In the first act where Fedora's lover is dying in the adjoining room during the police inquiry into the assassination, an intense effect is produced in the play by the pauses, the silences, and the details of business. This matter of fact scene cannot be made musical. The orchestra keeps up a troubled accompaniment that distracts attention and does not really deepen the impression. The only important lyrical relief in this scene is Fedora's charming little soliloquy over her lover's portrait and her declaration of vengeance. These were enough to establish Madame Cavalieri in the favor of the audience.

The second act, where Fedora extracts the partial avowal from Loris during the ball, is skillfully and ingeniously elaborated, There is here much musical chatter and two or three short episodic songs. The lovers carry on their conversation in the front of the stage, while the Countess Olga's romantic Polish musician entertains her guests by playing Chopin at the piano. The scene is curiously interesting in its contrasts, though something of the acute absorption of the dialogue is lost. It is naturally in the tenor's passionate declaration of his love in the following scene where the elemental emotion overshadows the intricacies of the plot, that Giordano's gift of copious melody finds best expression. This leads to a conventional Italian love duet, which was superbly sung and made so great an impression that its repetition was demanded - thus quite destroying what remained of dramatic sincerity.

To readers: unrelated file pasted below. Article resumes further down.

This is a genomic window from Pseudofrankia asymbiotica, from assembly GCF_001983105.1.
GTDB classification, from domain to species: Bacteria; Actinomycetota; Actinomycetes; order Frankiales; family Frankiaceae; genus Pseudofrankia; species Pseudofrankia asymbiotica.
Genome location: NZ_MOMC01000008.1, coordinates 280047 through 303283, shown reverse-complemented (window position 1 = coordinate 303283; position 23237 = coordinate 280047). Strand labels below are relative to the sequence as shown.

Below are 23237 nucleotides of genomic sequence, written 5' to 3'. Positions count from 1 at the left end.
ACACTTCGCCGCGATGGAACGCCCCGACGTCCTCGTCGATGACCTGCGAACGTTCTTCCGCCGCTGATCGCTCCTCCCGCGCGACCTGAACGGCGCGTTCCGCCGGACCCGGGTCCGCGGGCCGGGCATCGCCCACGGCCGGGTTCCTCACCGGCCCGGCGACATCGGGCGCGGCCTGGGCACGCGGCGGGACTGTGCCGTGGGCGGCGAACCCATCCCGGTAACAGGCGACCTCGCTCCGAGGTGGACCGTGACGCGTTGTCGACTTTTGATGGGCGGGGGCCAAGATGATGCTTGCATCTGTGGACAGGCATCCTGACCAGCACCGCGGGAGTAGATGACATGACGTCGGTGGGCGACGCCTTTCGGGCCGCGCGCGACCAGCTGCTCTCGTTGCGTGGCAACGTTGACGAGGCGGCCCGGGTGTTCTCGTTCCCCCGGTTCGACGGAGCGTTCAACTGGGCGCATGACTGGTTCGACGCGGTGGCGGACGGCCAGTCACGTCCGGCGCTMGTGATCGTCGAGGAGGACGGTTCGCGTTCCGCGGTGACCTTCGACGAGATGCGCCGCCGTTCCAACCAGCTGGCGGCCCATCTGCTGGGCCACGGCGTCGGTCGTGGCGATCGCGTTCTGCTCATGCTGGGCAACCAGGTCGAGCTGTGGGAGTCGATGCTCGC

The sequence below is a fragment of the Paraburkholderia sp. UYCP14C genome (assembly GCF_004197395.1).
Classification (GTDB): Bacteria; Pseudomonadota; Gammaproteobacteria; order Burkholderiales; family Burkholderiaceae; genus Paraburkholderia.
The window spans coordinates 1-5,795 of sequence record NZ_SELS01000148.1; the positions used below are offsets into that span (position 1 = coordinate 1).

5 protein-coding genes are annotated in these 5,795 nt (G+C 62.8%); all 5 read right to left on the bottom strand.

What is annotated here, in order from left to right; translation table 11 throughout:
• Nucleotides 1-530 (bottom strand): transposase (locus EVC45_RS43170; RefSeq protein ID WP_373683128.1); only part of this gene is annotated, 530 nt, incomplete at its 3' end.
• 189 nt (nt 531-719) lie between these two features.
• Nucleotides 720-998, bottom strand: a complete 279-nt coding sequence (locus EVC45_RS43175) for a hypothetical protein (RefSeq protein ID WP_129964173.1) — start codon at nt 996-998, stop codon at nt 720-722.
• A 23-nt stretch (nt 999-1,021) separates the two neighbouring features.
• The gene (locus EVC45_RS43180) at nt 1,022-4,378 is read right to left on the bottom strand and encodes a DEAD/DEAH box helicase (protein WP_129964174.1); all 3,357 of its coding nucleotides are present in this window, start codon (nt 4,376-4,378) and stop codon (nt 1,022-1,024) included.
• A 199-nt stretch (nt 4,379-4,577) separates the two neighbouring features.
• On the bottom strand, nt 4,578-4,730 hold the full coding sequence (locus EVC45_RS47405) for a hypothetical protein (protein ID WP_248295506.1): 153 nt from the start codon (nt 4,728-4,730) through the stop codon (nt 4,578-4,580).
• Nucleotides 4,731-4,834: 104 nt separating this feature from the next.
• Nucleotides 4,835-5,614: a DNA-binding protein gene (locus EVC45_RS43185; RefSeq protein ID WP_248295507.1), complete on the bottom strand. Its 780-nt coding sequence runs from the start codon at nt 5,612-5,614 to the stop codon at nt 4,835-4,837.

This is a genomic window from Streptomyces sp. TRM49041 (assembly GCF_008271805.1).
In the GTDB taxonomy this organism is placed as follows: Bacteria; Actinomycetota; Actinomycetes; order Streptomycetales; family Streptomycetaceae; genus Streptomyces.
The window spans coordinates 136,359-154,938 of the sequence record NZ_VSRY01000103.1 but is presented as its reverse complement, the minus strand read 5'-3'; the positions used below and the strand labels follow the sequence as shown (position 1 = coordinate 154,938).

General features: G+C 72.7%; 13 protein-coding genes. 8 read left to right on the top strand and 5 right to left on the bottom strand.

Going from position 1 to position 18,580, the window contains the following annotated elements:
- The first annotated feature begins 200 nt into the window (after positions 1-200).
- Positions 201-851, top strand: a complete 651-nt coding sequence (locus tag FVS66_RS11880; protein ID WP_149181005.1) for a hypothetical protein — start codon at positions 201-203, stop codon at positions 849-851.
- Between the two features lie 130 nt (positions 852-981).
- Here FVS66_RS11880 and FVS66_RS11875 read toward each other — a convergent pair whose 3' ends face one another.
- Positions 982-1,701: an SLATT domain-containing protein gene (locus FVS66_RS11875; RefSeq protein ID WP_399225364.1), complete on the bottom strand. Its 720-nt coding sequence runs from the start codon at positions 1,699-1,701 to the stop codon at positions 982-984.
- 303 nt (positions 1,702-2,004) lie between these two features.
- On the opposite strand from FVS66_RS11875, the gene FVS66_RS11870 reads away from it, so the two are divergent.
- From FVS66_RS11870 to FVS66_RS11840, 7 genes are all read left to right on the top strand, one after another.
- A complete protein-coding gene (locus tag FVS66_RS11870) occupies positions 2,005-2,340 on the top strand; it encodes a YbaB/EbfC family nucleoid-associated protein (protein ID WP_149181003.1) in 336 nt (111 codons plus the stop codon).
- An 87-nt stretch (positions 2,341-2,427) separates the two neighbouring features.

Has the Gift of Melody.

The gift of melody, of genuine Italian melody, in Giordano is undeniable. But the passages where it tells the most in "Fedora" are mainly incidental. The part of the frivolous Countess, sung by Bella Alten, is elaborated for the light soprano with some pretty little songs: Siriex, the diplomatic friend, played by Scotti. finds a baritone song in his speech about the Russian woman; the song of Savoyard is introduced with excellent effect in the last act, recurring at the end. The part of Fedora herself has such inherent dramatic power and was so admirably and beautifully portrayed by Madame Cavalieri, that one could not feel that Giordano had added very much to Sardou, not that the often noisy climaxes really intensified, if they did not obscure, the expected dramatic impression.

The general orchestral treatment often recalls Puccini, though it is never as rich or as even as Puccini's latest work, and sometimes it is trivial and disappointing. Nonetheless, the whole performance, which Vigna conducted with fine authority, proved absorbing and at times stirring and the audience was most cordial in response. Most of the effect, however, apart from that furnished by Sardou himself, was the personal contribution of Madame Cavalieri who is sure of a warm welcome when she comes again.



Added Index Entries for Subjects and Names


Back to short citation(s).